The Drone Pathfinder Catalyst Programme has demonstrated how drone technology and AI can be used within the agriculture industry and in particular within the high-value crops fruit industry, during a recent trial at a Kent-based farm.
Delivered by Connected Places Catapult, and funded but the Department for Transport, the programme was announced earlier this year and aims to promote emerging technologies as a driver for growth.
As part of this latest trial, the programme partnered with Bardsley Farm, climate technology company Bx-Earth, farming technology provider Agri Epicentre and orchard management platform Outfield Technology.
The collaboration looked to showcase how AI, 3D mapping and the use of remote controlled drones can be used to collate yield estimates, which in turn reduces fruit variability and prevents farmers over using chemicals.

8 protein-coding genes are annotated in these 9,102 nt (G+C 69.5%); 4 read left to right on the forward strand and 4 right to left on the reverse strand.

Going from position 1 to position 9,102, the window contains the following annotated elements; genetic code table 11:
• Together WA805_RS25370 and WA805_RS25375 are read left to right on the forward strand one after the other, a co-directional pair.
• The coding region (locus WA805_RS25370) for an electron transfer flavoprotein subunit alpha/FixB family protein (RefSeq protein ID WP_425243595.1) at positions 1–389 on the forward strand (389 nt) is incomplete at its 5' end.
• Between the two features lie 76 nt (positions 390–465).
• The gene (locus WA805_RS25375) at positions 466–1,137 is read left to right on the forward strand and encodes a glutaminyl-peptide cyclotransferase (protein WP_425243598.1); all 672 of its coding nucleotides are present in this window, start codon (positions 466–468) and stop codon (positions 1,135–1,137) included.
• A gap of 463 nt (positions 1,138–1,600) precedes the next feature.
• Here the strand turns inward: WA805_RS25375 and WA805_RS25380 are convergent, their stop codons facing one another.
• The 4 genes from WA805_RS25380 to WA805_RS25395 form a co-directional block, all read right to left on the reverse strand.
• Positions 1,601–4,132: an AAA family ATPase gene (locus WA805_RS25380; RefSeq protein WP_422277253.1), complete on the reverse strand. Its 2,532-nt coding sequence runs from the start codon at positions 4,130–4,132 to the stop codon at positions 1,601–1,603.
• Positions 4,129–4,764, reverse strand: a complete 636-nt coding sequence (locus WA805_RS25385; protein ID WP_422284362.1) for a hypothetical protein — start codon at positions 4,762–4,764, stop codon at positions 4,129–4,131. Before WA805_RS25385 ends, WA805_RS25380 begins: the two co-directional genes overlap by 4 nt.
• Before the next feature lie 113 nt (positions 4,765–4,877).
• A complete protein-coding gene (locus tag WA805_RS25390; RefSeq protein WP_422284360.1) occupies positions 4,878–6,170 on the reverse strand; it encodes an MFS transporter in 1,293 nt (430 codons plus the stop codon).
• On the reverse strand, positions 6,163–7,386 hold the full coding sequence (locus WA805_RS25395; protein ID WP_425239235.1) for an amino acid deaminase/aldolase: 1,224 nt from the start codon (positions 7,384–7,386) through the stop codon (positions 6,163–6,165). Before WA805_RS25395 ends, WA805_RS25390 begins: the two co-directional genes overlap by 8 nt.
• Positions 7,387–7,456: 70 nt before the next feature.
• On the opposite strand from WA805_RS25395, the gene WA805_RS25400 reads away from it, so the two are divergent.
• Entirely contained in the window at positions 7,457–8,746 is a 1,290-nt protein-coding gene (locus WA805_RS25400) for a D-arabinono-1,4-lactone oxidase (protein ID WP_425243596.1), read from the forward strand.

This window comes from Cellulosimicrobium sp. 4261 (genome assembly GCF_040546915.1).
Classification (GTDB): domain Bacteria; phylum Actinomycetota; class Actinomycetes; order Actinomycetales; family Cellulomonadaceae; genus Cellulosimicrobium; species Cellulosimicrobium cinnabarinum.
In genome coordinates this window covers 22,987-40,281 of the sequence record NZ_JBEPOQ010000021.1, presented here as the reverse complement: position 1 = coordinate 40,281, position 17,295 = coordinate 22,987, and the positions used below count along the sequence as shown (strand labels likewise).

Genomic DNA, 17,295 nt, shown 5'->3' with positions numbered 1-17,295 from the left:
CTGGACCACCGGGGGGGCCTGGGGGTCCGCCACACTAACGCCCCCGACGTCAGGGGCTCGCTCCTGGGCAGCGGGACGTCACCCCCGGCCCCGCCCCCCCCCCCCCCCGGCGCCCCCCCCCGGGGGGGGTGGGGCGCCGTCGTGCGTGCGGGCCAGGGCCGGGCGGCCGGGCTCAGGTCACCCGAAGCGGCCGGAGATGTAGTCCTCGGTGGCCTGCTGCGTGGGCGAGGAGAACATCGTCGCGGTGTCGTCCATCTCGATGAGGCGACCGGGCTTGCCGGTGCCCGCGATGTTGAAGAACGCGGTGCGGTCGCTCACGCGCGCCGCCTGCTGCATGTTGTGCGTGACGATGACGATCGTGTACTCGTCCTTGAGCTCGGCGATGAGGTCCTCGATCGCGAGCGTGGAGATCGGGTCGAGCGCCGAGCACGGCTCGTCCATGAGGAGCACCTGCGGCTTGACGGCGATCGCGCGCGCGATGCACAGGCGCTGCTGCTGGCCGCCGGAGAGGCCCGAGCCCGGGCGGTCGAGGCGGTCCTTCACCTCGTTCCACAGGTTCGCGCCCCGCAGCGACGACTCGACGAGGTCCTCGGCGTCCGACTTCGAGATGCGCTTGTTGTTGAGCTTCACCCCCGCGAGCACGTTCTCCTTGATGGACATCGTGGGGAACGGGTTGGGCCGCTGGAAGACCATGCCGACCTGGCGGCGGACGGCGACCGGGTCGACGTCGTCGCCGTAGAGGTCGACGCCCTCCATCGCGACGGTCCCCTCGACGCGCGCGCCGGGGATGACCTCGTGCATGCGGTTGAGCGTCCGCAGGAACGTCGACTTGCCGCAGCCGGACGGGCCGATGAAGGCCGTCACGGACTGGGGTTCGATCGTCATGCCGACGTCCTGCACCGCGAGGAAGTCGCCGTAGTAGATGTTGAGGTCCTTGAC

Adam Slate, orchard digitisation manager at BX Earth explained that use of drones to map the whole orchard, collecting data provides a “uniformed approach” and can help to eliminate inaccuracies.
Slate added that Bardsley Farm are an early adopter of drone technology and AI, giving them a competitive advantage. The use of drones allows the grower to gather more information gaining a “real depth of understanding”.
According to the project, the level of information acquire by drones was previously expensive to achieve and in some cases impossible to collect manually. The information provided by the drones enables growers to make informed decisions quicker.
Additionally, the Drone Pathfinder Catalyst Programme believe this technology can be rolled out into other sectors, including for fault detection in infrastructure and wildfire surveying.